HomePartner UpdatesTurning the School Bus ‘Danger Zone’ into a Safety Zone

Turning the School Bus ‘Danger Zone’ into a Safety Zone

School buses are known to be the safest method of transporting kids to school—70 times safer than traveling by car. School bus design improvements and a variety of safety products and technologies all contribute to helping school buses maintain this distinction. Industry insight gathered on safety incidents involving school buses, however, shows that being outside of the bus, in the “Danger Zone,” poses the highest risk to children.

Early safety equipment, such as stop arms, amber and red warning lights, strobes, driver LED alert signage and even the yellow paint, was designed to alert motorists to stop for the school bus. Safety standards continue to be introduced to protect children in this sensitive area. Yet the bus still remarkably remains “invisible.”

The 2018 NASDPTS illegal school bus passing survey revealed almost 84,000 illegal passes in 38 states in a single day. That translates to over 15 million in one school year.

More recently, school bus drivers have also been able to rely on the use of cross-view mirrors, back-up cameras, crossing arms, and video surveillance systems, to help improve blind spot visibility. Unfortunately, nearly 64 percent of the 102 school transportation-related student fatalities between 2006 and 2015 were caused by their own school bus.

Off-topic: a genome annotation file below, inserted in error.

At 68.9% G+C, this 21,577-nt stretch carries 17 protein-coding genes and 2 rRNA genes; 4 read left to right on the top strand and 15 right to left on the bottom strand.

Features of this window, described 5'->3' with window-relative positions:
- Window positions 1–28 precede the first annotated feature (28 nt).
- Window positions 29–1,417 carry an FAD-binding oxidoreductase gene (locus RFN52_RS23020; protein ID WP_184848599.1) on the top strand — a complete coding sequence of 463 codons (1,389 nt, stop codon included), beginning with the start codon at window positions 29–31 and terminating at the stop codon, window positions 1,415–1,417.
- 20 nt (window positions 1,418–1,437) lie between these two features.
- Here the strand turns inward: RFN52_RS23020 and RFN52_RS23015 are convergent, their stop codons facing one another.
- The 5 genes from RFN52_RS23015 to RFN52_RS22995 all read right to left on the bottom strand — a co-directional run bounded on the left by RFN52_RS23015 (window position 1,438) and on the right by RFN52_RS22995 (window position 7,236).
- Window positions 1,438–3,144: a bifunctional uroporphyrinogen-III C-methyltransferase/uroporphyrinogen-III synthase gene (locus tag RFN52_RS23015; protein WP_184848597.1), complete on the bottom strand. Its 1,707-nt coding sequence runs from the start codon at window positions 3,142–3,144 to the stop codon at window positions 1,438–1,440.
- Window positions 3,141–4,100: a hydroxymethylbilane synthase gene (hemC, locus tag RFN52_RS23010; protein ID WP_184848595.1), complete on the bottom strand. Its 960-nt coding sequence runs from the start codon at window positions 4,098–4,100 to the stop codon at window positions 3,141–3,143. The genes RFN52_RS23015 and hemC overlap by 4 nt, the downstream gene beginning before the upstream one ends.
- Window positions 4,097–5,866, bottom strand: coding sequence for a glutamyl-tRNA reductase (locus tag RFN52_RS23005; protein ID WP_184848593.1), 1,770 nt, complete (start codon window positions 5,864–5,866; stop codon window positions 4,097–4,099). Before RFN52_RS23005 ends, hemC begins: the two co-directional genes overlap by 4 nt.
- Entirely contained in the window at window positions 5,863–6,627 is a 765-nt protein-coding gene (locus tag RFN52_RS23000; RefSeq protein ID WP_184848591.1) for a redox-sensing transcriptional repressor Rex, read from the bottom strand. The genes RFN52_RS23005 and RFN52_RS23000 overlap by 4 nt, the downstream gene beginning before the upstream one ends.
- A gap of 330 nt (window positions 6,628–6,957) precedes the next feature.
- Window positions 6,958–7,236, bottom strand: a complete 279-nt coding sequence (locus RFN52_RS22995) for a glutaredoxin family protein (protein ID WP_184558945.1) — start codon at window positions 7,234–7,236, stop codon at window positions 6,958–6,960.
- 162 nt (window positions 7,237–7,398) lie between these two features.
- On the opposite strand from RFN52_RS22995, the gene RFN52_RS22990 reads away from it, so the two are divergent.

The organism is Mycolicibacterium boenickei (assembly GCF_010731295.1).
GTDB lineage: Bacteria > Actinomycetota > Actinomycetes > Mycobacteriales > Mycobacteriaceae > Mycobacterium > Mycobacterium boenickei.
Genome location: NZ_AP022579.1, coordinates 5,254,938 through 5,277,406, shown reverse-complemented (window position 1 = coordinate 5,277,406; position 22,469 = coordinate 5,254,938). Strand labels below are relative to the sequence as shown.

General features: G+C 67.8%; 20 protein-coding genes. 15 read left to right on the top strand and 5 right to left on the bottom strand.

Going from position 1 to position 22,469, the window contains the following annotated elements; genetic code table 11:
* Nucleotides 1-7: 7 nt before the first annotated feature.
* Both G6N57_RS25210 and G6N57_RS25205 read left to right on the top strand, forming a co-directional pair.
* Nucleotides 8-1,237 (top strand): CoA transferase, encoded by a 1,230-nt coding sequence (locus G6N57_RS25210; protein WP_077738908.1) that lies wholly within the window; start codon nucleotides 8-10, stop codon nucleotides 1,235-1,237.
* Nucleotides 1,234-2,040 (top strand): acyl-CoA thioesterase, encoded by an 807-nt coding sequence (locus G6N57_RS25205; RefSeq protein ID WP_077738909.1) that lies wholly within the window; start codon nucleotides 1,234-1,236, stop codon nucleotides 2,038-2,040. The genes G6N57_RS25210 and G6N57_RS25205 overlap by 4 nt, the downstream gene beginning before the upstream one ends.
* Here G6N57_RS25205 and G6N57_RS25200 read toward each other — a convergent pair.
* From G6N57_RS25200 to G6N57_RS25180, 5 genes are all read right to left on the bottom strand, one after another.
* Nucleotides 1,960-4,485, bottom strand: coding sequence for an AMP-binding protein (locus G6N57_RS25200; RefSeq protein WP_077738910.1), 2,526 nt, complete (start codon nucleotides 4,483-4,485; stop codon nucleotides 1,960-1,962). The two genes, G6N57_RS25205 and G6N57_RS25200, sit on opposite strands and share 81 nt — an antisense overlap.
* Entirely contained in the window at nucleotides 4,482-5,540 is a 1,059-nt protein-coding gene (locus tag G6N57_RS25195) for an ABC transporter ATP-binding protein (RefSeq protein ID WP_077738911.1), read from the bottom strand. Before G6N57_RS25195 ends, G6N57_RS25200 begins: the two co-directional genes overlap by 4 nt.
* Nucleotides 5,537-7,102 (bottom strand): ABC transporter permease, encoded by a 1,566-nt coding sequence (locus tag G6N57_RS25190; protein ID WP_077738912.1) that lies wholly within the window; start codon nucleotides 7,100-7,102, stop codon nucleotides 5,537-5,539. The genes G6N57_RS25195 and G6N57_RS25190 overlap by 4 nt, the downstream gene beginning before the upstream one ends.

Legislation, policies, driver training, and bus safety education, complement the safety equipment and technology that are available on the school bus. But we find ourselves with the same tragic outcome—children are still being injured and killed every year, in accidents that could be prevented.

Nationally, our cities and towns are growing; the U.S. population grew by 16.4 million from 2010 to 2017. The number of cars on our streets has grown by 27.4 million between 2012 and 2018, and driver distraction is at an all-time-high, claiming 3,450 lives and injuring another 391,000 in 2016 alone. We have access to cost-effective technology to help us thrive among all of this change. Yet, as it relates to safety, and specifically school bus safety, what we’ve done to date is still not enough; children are still at risk.

Clearly, we need to change our approach to school bus safety. If we are to truly protect children in the danger zone, we must turn our focus to the perimeter of the bus.

We Need to Change our Approach